Have you noticed?

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Isn’t it odd how our culture has accepted earphones, to become increasingly bigger over the past few years, yet the hearing aid has become increasingly smaller.

It is an observation that leads to further thinking- why do people feel comfortable wearing larger noticeable, head turning equipment for music, YET society, designers and engineers in the field of the hearing devices are trying to disguise them. Making them invisible, “people will hardly know they are there” is often the advertisement along side them.

How could this be challenged?

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Wriggle, click, wink

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By summer 2016 we may be able to control our phone by wriggling, scrunching, winking and clicking. Researchers in Japan our developing this “Earclip wearable PC,” a tiny computer that clips onto your ear. With a GPS, compass, gyro-sensor, battery, barometer, speaker and microphone, its functions by your facial expressions: the blink of an eye, a raise of an eyebrow, a click of the tongue.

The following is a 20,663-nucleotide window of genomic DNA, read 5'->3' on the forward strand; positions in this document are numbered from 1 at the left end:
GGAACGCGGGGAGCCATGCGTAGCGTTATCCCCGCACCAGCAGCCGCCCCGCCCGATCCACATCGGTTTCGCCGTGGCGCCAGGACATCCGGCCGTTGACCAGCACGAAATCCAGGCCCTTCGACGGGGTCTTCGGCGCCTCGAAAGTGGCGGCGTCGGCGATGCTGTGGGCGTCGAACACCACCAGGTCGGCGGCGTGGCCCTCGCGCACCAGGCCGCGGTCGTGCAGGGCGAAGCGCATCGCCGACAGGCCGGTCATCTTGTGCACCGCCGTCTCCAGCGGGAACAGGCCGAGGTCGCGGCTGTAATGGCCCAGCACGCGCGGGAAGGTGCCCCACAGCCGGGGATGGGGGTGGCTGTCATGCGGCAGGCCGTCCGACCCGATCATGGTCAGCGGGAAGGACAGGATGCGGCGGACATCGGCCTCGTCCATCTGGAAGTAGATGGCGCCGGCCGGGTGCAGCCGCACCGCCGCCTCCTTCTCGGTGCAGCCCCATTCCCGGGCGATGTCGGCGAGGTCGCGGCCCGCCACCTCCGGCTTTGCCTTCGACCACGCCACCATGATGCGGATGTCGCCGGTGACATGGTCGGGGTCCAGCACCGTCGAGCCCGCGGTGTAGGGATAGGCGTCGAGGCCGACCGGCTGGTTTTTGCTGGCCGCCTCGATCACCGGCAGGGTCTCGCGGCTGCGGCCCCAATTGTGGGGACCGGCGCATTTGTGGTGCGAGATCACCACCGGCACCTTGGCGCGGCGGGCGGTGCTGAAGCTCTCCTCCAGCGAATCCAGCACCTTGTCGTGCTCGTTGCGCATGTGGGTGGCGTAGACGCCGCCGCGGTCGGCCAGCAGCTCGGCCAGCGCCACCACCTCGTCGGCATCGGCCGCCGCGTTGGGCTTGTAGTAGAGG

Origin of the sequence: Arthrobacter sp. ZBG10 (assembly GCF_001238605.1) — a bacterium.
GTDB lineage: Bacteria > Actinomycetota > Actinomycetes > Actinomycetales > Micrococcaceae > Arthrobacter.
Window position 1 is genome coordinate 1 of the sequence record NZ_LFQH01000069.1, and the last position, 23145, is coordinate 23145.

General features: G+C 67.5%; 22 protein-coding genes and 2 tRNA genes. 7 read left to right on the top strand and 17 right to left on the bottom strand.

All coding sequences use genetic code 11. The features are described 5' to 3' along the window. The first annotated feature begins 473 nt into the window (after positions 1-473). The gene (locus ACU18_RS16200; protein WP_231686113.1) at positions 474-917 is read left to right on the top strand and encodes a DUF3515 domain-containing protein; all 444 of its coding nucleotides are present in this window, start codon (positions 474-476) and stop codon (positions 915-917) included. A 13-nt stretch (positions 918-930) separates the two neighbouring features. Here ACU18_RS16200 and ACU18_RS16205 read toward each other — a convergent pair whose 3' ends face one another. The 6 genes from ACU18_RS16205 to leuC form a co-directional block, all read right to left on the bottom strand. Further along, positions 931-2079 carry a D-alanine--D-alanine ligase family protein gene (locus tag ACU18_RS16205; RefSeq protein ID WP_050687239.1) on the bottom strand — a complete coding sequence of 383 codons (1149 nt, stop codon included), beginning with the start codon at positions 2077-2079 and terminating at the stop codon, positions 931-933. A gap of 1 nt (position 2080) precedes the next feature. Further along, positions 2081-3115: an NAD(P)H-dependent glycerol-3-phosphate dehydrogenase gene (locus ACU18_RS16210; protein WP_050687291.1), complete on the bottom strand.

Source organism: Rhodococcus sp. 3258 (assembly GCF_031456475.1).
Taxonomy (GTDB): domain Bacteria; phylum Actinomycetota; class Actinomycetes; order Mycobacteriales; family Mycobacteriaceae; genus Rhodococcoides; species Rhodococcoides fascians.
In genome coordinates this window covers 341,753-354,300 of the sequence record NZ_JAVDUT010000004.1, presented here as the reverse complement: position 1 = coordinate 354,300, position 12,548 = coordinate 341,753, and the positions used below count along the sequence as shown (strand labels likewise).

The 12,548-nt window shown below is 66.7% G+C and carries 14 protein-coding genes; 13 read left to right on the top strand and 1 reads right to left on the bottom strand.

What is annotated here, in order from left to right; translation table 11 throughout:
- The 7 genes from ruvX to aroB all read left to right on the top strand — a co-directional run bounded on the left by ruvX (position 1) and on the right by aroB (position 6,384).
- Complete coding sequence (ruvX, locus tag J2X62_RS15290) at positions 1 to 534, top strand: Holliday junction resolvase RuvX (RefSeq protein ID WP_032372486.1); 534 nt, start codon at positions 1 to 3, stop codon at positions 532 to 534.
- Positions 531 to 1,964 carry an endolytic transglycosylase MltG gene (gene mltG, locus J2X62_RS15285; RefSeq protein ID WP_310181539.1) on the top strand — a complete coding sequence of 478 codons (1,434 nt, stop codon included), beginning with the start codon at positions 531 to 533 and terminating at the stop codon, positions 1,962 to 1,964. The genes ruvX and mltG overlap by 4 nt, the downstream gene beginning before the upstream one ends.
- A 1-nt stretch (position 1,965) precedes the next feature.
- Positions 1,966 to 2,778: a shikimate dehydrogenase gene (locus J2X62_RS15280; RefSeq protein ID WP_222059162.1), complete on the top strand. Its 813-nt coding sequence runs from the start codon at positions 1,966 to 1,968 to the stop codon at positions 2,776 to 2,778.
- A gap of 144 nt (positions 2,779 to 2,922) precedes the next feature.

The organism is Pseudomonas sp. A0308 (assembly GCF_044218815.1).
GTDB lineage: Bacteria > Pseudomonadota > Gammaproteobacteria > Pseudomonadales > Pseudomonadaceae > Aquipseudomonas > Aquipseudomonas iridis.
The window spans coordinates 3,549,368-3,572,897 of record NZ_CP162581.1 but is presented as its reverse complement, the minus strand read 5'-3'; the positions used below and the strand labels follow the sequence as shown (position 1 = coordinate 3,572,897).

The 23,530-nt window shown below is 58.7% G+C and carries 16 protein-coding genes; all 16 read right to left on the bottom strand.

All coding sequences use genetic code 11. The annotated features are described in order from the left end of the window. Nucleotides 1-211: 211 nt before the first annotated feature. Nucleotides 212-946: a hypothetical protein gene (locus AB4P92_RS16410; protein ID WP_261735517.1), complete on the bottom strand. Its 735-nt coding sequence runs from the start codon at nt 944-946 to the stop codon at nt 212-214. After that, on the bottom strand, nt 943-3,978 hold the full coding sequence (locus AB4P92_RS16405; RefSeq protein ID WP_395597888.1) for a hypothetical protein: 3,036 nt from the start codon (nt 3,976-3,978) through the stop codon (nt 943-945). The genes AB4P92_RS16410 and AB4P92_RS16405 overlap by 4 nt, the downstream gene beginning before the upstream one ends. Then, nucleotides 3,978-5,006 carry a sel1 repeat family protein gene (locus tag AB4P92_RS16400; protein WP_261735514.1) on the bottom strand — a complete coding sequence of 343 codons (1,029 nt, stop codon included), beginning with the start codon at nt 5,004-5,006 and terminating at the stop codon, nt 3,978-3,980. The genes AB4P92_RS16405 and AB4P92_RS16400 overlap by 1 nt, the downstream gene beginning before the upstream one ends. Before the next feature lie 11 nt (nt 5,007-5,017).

Wearable technology has been talked about over the past few years and now researchers, designers and engineers are battling to get their device noticed. This ear clip is worn just like a hearing aid, which may or may not make it more attractive than Google glass, worn on the face.

It is bizarre that this ear clip has been designed in the same fashion as a hearing aid, meanwhile those who are designing hearing aids are trying to make them smaller and more invisible! It raises a discussion; Why is there a general sense that hearing aids for hearing loss/ deafness should be unnoticeable/ invisible, yet this gadget is designed and fashioned in almost an identical manner but larger scale?

Rather than having separate designs for those deaf and hard of hearing and those hearing, this could be the start of social acceptance and social inclusion.  Everyone will be wearing ear pieces, wether deaf/ hard of hearing or hearing.